Last night I celebrated the end of 2009 with my two, wonderful sisters, all dressed up and out for a night on the town. So it seems quite appropriate that I welcomed the beginning of 2010 with a lazy morning in my uggs, all curled up on the couch with absolutely no plans for the afternoon.
I am convinced that one of the reasons this time of year with all of its’ fancy festivities and holiday traditions is so hard for many people is because it comes with a lot of expectations.
Sometimes there are expectations that I call the “keep it the way it is” expectation. These are the desires to keep things the way they are simply because this is the way it’s always been. These are the people who hang on to the tradition and the routine just because. It’s seems a bit ironic, but expecting things to stay the same, the way they’ve always been, is still an expectation.
And then there are the other kind of expectations, the kinds that hope and imagine what it could be like it if only…(fill in the blank). I call these the “wouldn’t-it-be-great-if-it-could-be-like-this” kind of expectations. These are the people (ahem, yes me) who constantly are on the lookout for how to make things better or improved. These are the expectations that long for something new, something different.
But regardless of which camp you fall in, the reality is when there are expectations, there are also disappointments. Expectations lock you into a stand still and don’t leave much space for change or flexibility or…surprises.
I have been thinking a lot about expectations lately. I have always been one of those people that holds high expectations for myself, my job, my family and basically, for everything else in life. But often these expectations leave me just a tad bit disappointed and discouraged because nothing seems to quite measures up to my expectations, even myself. I honestly think sometimes it’s easier to go through life without having any expectations— and then anything that happens is better than you expected!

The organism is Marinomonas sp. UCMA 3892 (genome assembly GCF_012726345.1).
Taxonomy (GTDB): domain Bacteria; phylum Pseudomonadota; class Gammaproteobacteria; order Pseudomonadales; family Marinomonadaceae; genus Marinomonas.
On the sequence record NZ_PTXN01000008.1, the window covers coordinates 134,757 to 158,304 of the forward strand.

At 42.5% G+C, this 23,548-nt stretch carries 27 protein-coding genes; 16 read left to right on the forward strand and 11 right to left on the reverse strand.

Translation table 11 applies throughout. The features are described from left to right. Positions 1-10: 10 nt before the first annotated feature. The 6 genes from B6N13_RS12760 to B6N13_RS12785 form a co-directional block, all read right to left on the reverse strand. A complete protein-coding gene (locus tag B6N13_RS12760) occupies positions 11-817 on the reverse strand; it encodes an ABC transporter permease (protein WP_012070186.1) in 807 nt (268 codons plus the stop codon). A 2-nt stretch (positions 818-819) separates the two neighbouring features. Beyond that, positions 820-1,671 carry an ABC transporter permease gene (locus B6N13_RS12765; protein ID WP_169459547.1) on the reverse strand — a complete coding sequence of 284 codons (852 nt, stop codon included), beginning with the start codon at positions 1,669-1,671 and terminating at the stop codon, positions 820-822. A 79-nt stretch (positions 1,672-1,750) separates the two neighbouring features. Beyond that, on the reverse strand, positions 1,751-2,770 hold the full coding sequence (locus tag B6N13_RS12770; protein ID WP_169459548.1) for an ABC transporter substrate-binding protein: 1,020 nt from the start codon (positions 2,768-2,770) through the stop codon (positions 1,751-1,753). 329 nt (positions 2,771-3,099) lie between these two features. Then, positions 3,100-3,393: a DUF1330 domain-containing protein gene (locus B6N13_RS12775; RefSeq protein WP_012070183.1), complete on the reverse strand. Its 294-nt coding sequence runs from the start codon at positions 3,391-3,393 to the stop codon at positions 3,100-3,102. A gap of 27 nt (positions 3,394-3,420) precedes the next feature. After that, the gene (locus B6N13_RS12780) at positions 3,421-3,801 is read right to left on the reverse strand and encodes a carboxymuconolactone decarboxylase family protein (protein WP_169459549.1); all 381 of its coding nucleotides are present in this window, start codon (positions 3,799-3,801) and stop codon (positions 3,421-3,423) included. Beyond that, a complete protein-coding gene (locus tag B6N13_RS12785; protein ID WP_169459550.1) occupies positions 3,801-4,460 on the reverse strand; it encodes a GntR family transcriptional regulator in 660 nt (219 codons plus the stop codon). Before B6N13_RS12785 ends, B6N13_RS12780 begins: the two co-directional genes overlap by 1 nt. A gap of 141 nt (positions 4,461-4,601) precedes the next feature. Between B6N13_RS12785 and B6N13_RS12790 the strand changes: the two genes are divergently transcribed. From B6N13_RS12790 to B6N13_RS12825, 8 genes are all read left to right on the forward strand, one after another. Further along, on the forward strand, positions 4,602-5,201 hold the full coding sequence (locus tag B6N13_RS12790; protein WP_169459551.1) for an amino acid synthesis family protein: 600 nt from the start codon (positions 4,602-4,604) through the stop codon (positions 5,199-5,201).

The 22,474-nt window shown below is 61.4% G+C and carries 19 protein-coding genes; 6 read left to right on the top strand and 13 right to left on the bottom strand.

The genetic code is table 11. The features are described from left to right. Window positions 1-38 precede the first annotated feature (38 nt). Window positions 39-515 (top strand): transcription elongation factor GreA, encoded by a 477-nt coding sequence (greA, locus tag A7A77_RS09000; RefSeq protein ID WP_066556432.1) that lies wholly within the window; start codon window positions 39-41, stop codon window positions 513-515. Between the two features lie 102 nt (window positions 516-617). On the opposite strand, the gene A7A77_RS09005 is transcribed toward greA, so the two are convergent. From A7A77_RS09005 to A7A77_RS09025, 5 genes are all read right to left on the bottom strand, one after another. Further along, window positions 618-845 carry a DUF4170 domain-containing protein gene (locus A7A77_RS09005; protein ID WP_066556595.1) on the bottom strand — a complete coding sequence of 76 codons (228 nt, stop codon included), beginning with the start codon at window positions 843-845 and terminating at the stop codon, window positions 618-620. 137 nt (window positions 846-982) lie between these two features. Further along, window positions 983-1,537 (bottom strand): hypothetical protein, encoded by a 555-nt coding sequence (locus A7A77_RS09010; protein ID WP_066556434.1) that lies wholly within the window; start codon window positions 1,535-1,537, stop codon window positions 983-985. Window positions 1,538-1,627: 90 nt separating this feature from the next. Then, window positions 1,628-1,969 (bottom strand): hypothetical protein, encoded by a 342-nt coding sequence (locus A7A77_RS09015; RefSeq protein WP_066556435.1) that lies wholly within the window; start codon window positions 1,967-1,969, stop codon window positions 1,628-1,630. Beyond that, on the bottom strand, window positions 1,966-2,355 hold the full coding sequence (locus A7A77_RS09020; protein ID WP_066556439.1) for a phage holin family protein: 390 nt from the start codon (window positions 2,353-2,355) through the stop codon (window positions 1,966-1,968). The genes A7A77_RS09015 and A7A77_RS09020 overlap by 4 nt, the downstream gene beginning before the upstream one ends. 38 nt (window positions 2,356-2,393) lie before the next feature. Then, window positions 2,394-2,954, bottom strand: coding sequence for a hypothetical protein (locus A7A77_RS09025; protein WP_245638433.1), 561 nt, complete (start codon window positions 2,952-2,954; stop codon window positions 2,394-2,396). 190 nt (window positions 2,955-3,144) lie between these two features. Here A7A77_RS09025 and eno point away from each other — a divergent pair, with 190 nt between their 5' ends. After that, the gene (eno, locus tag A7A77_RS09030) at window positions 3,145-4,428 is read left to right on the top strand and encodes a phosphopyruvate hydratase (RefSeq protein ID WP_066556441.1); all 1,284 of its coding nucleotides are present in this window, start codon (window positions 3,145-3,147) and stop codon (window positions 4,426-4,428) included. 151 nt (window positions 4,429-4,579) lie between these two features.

But I know it’s not quite that simple. At least not for me.
A friend of mine gave me this passage a few weeks ago. It’s an excerpt from Helen Cepero’s book Journaling as a Spiritual Practice. She describes the tension and limitations with expectations far better than I can:
“Understanding the difference between hope and expectation is critical if we are to allow our future to be shaped by God. Hope longs for good but is able to be flexible about how that good might appear. Expectation grasps at solutions and becomes easily attached to outcomes. When we are hopeful, our imagination and creativity flourish. But when we are locked into expectations, it is easy to turn our pictures of the possible future into an idol.”
“Expectations assume that everything will turn out as predicted…but sometimes our expectations must die in order for us to live in hope. When our expectations are dashed our prayer then needs to look toward the God who is not only with us but also is in front of us, forming a future that we cannot yet imagine happening out of our own effort”
I have started to ponder what expectations in my own life need to die in order for me to live in hope. It’s a humbling process, but one that I want to embark on during 2010.
This is my prayer for the year:
Lord, in my pride and insecurity I often take matters into my own hands. I try to create and build my future by my own effort, littered with my own expectations. I can become so attached to specific outcomes that I miss your mysterious presence walking with me in the process. I want my expectations to die, so I can live in hope.
May you too live in hope during the coming year.
Happy New Year!